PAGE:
Let’s be honest, it’s plenty of note taking apps out there: Evernote, Google Keep, OneNote, the stock app of your browser, just to mention some of them.
I’ve never used OneNote because I’ve never understood how it worked, I remember that in my Lumia this app was system, so impossible to uninstall, slow to open and slow to do things; I’ve never used it even if it comes with my Windows and Office pro. Never used, never liked, hate at first sight.

On the contrary, I’ve used Evernote for years because, mainly, it was the only decent note taking app. I’m lying. Evernote is not just decent, it’s a great app. First of all, if you have a lot of devices and OS, Evernote runs on everything: there are apps for Android, iOS, Windows Phone, Windows, Linux, web extensions for Firefox and Chrome, as far as I know but they may be more. It has text formatting, it has tons of features and some great companion apps, such as Skitch to draw with your finger in the notes or highlight something in a picture attached to a note.

Of course, if you want to have all the feature unlocked to unleash the full power of Evernote (email forward, pdf annotation, offline access, customer support, business card scan and digitalization, just to mention) you have to subscribe a plus or premium plan, which entails a yearly subscription fee, otherwise you stay with the basic free plan and you can live happy with it even though they give you 60MB of cloud space for new uploads per month.

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Well, I don’t use Evernote anymore, I ditched it for Google Keep and you may wonder why I did it, since, comparing features, Evernote is far better. Google Keep lacks of text formatting, lacks of notebooks, lacks of companion apps, email forwarding, pdf features. Google keep runs only on Android; for desktop, you can use the app if you usually surf the net with Chrome otherwise you have to go to keep.google.com. No way to have an app or a web wrapper on Linux or Windows, no way you can have Google Keep on Windows Phone.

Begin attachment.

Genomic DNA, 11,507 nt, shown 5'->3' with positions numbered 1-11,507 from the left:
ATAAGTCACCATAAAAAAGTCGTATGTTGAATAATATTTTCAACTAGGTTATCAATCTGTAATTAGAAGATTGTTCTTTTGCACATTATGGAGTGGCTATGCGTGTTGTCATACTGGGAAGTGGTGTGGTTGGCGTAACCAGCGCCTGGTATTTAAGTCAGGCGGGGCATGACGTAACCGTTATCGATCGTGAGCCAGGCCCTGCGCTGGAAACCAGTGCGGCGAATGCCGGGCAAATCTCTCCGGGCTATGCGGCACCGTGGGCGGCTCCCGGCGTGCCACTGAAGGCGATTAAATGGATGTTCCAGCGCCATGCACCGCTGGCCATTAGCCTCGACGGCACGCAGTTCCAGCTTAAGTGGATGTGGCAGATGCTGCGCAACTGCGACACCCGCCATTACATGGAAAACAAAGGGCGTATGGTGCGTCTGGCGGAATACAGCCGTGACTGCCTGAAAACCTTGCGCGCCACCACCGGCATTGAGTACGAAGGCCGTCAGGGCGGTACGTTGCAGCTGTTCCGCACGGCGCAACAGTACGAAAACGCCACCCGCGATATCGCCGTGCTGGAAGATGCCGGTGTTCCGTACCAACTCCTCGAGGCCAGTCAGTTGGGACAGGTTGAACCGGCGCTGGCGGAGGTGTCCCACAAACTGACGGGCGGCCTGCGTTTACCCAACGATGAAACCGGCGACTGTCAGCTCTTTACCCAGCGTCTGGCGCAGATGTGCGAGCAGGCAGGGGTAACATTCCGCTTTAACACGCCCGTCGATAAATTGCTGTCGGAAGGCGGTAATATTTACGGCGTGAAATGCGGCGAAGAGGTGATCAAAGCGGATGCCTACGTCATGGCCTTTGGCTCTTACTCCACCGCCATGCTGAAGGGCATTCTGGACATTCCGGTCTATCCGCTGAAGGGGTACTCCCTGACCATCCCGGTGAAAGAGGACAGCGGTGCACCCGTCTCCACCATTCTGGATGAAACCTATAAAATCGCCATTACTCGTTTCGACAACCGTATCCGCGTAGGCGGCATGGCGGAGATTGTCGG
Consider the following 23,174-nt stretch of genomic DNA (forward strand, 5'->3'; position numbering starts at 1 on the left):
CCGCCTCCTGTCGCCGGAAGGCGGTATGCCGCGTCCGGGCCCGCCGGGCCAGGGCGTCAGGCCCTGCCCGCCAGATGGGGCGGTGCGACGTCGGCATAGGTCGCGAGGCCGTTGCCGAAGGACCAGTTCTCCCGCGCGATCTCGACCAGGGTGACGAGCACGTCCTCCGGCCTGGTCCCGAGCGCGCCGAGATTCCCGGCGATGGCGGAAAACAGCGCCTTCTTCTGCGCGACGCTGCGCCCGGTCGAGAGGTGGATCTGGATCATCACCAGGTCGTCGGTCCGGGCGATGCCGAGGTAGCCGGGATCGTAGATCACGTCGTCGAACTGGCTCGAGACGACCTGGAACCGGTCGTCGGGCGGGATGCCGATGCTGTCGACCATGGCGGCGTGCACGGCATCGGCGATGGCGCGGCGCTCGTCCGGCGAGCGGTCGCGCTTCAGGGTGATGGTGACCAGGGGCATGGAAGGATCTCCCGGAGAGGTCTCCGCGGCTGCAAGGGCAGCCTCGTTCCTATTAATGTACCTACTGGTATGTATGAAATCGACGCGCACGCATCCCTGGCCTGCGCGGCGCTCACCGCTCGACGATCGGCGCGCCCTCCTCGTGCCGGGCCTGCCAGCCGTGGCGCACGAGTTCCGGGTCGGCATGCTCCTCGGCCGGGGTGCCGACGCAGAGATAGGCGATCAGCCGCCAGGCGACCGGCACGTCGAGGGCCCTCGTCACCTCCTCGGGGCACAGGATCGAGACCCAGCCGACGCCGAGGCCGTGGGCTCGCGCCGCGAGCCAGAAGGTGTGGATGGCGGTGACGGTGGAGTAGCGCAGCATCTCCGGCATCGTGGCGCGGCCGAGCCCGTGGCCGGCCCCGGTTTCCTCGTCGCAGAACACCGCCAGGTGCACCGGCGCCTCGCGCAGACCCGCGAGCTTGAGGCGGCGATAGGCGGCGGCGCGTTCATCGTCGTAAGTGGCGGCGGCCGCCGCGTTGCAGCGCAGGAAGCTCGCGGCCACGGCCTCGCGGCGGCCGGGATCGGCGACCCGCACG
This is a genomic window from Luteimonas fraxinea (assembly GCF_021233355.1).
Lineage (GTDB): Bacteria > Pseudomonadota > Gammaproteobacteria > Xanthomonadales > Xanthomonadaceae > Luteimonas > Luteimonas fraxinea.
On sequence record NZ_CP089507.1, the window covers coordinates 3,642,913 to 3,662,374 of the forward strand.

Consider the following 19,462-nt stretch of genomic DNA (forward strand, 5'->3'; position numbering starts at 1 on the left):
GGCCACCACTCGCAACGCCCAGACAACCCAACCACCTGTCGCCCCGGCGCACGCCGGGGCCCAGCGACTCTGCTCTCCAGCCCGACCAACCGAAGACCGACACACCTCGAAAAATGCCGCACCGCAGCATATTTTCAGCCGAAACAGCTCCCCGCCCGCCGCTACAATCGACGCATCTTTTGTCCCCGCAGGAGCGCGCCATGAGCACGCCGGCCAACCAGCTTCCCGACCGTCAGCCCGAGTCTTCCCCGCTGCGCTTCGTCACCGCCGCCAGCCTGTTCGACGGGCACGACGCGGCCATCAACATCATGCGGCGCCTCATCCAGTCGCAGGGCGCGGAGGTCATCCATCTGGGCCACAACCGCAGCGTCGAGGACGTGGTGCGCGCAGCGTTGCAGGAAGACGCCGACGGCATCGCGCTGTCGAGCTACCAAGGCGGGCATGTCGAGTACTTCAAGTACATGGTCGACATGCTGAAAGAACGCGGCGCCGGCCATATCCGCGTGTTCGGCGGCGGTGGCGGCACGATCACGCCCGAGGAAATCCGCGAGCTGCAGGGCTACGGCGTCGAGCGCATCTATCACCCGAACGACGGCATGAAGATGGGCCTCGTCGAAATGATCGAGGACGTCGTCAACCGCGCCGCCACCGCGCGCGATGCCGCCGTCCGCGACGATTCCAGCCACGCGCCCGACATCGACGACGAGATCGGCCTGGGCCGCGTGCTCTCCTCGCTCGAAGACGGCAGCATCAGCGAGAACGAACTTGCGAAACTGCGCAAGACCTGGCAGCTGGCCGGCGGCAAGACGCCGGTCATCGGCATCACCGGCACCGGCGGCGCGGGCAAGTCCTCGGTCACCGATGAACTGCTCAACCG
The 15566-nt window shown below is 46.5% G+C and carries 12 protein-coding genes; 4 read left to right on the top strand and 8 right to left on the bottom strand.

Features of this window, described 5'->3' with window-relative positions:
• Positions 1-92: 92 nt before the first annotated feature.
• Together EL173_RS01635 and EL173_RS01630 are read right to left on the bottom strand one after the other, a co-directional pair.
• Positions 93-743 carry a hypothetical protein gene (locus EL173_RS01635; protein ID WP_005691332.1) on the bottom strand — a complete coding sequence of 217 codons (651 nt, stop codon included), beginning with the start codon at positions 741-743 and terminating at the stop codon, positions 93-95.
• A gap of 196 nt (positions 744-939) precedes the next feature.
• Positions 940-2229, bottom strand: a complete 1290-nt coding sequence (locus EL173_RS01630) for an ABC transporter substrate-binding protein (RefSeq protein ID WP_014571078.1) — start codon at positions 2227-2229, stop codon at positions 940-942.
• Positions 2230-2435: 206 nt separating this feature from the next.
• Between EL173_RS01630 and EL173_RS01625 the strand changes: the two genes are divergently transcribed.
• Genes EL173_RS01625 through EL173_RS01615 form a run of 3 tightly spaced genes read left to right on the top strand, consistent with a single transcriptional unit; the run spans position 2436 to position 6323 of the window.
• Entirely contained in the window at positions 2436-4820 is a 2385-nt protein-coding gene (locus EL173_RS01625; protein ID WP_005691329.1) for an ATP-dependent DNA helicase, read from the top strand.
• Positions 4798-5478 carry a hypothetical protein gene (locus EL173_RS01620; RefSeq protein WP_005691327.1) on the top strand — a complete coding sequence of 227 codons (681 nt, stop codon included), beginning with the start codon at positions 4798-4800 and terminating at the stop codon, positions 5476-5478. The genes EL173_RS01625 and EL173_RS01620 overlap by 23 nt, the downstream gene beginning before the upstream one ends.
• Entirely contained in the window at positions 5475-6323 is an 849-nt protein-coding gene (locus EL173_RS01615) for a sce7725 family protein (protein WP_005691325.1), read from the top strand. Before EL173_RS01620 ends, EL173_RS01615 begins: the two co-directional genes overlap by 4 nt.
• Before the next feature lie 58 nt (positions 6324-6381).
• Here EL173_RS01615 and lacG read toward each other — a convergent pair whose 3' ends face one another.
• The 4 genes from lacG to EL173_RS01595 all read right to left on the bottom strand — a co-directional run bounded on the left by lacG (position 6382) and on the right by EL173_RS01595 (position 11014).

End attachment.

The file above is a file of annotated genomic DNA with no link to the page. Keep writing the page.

So, why the hell did you do it?

I did it for simplicity’s sake.

Not always the equation more features = better app is true. It depends on one’s needs. Mines were not such. I just needed an app for note taking, something light, fast, to write and record things on the go with my mobile. I don’t care about text formatting, because I don’t write notes that looks like essays, they are not long, so I don’t need text formatting. I don’t need notebooks: Google Keep let you select the background color or your notes, so I set that each colors means something, for example red is for important things, orange is job, grey is blog stuff. Also, I don’t write thousands of notes to imply a stronger categorization.

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Isn’t it beatuful? Notes seems alive!

I have a lot of devices running different OS, but I realized I don’t need the same note taking app in every device. C’mon, it’s 2016, almost 2017, smartphones are essential part of our lives, we have faster internet connection. If I need to check a note, I know that my smartphone is always in the right front pocket of my jeans, because wherever you go you have your smartphone, always, don’t bullshit me. At worst, I use the web service.

What’s more, Keep is Google, so it couldn’t be better integrated in Android and in the Google ecosystem. The cloud space is the Drive one, so we start from 15 GB, we can share notes in Google docs for cooperating editing; it has built in OCR support and speech to text recognition when you record a note. You can draw or handwrite without the need of another app. Finally, I feel Keep much resource and storage space consuming than evernote.
What? Oh, are you asking about the scan. Well, Google Drive has a built in  document scanner.

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